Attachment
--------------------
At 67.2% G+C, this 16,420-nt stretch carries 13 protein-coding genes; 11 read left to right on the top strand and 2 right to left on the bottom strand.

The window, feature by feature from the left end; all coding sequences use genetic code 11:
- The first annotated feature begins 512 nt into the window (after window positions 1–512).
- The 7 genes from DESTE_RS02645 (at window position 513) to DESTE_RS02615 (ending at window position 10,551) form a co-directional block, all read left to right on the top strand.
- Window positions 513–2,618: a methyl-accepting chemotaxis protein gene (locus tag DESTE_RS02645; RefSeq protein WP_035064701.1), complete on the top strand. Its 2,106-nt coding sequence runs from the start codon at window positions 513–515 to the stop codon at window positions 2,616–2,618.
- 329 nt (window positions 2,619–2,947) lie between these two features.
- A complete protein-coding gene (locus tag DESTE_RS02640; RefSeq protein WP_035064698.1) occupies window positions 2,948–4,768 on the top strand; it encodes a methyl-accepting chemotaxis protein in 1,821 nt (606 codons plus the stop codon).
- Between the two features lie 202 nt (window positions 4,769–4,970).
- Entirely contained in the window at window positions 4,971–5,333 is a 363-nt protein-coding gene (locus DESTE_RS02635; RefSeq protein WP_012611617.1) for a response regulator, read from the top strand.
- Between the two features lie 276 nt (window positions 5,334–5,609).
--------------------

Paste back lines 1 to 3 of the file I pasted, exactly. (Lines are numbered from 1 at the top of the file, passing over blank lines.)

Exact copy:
At 67.2% G+C, this 16,420-nt stretch carries 13 protein-coding genes; 11 read left to right on the top strand and 2 right to left on the bottom strand.

The window, feature by feature from the left end; all coding sequences use genetic code 11:
- The first annotated feature begins 512 nt into the window (after window positions 1–512).